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The Problems of Avian Predators on Fish Farms: Scaup on Baitfish (Golden Shiner) Farms



Authors as Published

Stephen Clements, Graduate Student, Department of Wildlife, Fisheries & Aquaculture, Mississippi State; Brian Dorr, Research Wildlife Biologist, US Department of Agriculture, Wildlife Services, National Wildlife Research Center, Mississippi Field Station; Carole Engle, Director, Engle-Stone Aquatic$, LLC, Adjunct faculty, Virginia Seafood Agricultural and Extension Center, Virginia Tech; Luke Roy, Extension Specialist and Associate Research Professor, Auburn University; Anita Kelly, Extension Specialist and Research Professor, Auburn University; Jonathan van Senten, Assistant Professor and Extension Specialist, Virginia Seafood Agricultural and Extension Center, Virginia Tech; and Brian Davis, Associate Professor, Kennedy Chair Waterfowl & Wetlands Ecology, Department of Wildlife, Fisheries & Aquaculture, Mississippi State

Figure 1. Lesser scaup. Photo credit: Chris Jackson, DFW Urban Wildlife

Baitfish farmers raise several different species of fish, often called minnows, to sell as live bait for anglers across the United States. The most popular and commonly raised baitfish species is the golden shiner. Many baitfish farms are located within a major flyway used by migrating birds. A variety of different migratory birds arrive at baitfish farms each fall, feed on fish on the farms, and then depart on spring migration. Baitfish farmers have reported major losses of fish from these avian predators.

The Southern Regional Aquaculture Center funded a project to specifically measure the impacts of two avian predators on baitfish farms: Lesser Scaup and Greater Scaup. Scaup depredation is highly variable and fluctuates annually and even from farm to farm based on weather patterns, prey availability, and other factors. The following information on scaup depredation on golden shiners is based on research conducted in winters (November-March) 2016-2017 and 2017-2018. Given that Arkansas produces a high percentage of U.S. farmed baitfish, the study focused on Arkansas baitfish farms.

  • Scaup arrive in central Arkansas in November and remain through March. During this time, as many as 66% of all ponds in the major baitfish farming region of Arkansas (approximately 748 ten-acre ponds) were used by scaup and as many as 225 scaup have been observed on a single pond.

  • The winter of 2016-2017 was unusually warm, there were few scaup, and few fish were consumed by scaup. The winter of 2017-2018, however, was much colder, there were more scaup, and they ate many more fish. We found that during peak periods of fish consumption (December-February, 2017-2018), as many as 51% of the scaup sampled during the study contained fish. Hence, many of the scaup that were observed on baitfish farms were definitively eating the farm’s golden shiners.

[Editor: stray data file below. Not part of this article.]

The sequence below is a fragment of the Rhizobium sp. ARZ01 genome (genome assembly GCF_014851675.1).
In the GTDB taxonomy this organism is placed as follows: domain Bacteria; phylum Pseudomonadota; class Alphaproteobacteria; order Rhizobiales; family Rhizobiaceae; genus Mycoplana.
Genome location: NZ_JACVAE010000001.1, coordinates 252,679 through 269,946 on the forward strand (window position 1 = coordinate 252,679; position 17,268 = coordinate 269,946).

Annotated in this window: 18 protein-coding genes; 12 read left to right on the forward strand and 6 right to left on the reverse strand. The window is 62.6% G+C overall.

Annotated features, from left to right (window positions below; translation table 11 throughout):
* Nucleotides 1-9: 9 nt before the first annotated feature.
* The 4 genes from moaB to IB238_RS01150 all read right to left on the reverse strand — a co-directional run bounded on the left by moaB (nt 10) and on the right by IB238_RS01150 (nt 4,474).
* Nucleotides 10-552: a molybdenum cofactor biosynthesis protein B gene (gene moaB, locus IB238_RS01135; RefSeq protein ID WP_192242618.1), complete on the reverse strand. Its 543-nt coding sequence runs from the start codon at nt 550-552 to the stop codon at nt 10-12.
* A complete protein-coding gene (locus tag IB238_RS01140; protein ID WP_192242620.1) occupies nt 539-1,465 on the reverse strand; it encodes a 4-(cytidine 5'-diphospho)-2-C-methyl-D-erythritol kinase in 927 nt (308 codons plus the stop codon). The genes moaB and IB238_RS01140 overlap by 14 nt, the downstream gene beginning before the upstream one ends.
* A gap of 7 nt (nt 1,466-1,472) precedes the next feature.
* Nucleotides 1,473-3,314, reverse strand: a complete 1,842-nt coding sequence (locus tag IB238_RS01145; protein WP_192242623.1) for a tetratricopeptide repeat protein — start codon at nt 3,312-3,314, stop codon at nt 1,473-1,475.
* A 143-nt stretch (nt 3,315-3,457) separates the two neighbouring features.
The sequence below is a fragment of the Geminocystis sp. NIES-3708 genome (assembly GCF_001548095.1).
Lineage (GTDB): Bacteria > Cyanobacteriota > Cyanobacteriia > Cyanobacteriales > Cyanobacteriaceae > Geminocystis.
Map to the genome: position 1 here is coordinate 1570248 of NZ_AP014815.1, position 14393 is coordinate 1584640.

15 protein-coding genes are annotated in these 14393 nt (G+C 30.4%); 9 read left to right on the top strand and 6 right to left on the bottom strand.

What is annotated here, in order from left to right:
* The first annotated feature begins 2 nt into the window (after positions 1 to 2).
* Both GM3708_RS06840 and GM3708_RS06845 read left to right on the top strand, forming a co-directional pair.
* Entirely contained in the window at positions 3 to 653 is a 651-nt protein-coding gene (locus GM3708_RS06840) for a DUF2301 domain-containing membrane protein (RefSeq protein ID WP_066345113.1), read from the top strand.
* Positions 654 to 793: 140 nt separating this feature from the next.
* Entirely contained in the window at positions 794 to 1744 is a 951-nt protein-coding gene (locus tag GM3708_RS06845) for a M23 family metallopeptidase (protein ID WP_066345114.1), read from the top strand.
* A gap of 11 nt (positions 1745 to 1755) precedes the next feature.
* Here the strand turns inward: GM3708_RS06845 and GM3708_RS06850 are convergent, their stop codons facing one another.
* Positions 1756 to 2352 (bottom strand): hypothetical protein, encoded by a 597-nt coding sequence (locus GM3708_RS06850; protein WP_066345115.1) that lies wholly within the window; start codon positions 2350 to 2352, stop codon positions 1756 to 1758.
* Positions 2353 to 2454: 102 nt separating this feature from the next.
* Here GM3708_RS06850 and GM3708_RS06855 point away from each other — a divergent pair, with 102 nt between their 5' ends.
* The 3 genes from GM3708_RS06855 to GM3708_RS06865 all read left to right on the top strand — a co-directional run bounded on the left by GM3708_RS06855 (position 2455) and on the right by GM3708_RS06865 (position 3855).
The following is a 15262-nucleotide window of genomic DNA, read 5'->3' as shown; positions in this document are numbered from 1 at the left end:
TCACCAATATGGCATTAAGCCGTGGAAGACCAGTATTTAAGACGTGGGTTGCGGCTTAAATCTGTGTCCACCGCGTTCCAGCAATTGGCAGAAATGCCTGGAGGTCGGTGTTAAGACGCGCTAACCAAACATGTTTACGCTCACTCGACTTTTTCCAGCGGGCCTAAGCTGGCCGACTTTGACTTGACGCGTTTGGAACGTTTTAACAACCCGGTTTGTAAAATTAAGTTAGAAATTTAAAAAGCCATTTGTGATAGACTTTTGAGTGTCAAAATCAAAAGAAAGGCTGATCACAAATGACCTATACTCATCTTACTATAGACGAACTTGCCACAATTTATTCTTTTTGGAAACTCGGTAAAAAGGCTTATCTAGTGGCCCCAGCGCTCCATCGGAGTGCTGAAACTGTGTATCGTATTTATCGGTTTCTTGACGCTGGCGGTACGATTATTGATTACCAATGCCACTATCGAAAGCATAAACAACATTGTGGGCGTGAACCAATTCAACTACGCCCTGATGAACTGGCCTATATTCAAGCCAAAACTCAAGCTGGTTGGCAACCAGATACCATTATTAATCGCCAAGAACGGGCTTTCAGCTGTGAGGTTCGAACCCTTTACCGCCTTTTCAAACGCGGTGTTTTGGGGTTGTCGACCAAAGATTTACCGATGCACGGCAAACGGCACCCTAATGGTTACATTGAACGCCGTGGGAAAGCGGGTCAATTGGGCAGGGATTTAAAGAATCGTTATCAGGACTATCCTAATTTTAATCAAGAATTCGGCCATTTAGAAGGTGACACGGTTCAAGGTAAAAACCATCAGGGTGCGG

• We found that an individual scaup can consume about 0.5 lb of fish or over 300 individual golden shiners per day.

  • Based on the number of scaup present on a farm and fish consumption throughout the winter of 2017-2018, losses per acre on ponds containing scaup averaged 37,600 golden shiners (estimated range = 16,600 to 58,700 fish/acre)

  • Although other types of birds also eat farmed fish, the average amount of fish consumed by scaup alone corresponded to losses of about 25% of the fish crop. This percentage varied across farm ponds, where losses of the fish crop were as low as about 8% and as high as 59%.

  • Many other fish-eating birds were observed consuming fish on baitfish farms, including Great- blue Herons, Great Egrets, and Double-crested Cormorants. As the study progresses, estimates of the total amount of baitfish lost to avian predators will become available.

  • Losses of baitfish to avian predators occur despite intensive efforts by baitfish farmers to scare birds from their farms. This same study found that baitfish farmers spend approximately $250/acre each year to attempt to scare avian predators from their farms.

  • Losses of golden shiners eaten by scaup resulted in lost revenue of $50/acre in the colder Year 2 winter. The combined economic effect of lost revenue from fish losses and the expense of scaring birds decreased overall profit margins by $251/acre (years with few birds) to $300/acre in colder years when birds arrive to feed on baitfish on farms. For the median size of golden shiner farm of 800 acres, this represents economic losses of $200,800 per farm in years with few birds and $240,000 per farm in years with high bird pressure.


Funding was provided in part by the Southern Regional Aquaculture Center through Grant number 2016-38500-25752 from the U.S. Department of Agriculture National Institute of Food and Agriculture.

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Publication Date

July 8, 2019